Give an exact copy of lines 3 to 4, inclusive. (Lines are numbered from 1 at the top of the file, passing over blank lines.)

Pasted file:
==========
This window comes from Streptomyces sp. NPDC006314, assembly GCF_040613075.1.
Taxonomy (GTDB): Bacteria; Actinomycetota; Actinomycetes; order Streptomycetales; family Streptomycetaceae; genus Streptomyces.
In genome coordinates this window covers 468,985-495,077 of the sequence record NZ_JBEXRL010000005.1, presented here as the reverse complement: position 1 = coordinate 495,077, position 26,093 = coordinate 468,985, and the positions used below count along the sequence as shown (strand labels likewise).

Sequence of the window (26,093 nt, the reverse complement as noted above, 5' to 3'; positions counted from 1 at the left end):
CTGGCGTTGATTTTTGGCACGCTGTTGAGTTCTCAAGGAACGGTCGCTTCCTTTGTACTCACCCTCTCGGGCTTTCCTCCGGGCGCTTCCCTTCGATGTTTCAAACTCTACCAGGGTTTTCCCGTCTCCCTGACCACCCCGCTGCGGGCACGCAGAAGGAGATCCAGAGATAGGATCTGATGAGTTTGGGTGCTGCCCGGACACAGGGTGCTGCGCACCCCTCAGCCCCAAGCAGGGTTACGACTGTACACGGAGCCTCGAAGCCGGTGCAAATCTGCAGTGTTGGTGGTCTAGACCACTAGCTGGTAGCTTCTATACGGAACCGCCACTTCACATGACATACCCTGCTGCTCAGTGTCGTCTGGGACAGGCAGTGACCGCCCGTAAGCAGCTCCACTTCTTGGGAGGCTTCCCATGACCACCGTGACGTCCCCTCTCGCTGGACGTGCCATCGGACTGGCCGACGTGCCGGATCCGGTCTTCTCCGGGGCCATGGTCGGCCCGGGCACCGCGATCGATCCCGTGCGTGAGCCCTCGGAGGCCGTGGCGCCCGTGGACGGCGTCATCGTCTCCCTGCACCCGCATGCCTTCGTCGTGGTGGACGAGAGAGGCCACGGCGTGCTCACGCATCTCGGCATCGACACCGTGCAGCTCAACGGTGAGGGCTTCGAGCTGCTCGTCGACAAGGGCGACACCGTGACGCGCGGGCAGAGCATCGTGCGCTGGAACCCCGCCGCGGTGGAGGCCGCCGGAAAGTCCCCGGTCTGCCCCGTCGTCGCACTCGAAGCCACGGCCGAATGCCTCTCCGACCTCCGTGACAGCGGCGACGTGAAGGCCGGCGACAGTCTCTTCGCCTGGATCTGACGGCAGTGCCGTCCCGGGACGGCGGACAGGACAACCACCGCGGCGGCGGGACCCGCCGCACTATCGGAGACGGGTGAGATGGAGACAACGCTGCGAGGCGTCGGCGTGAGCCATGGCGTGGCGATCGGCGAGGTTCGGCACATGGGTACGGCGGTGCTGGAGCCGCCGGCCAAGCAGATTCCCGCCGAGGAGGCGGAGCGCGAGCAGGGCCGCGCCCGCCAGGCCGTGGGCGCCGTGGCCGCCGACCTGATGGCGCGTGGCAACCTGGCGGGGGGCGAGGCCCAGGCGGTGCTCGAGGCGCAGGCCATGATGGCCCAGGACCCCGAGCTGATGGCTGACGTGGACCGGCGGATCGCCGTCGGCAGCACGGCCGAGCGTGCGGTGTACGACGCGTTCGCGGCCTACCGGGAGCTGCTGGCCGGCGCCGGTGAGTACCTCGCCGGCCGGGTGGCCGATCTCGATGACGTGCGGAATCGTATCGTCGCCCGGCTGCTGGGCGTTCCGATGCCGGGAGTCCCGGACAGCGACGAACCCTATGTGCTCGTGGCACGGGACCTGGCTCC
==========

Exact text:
In genome coordinates this window covers 468,985-495,077 of the sequence record NZ_JBEXRL010000005.1, presented here as the reverse complement: position 1 = coordinate 495,077, position 26,093 = coordinate 468,985, and the positions used below count along the sequence as shown (strand labels likewise).

Sequence of the window (26,093 nt, the reverse complement as noted above, 5' to 3'; positions counted from 1 at the left end):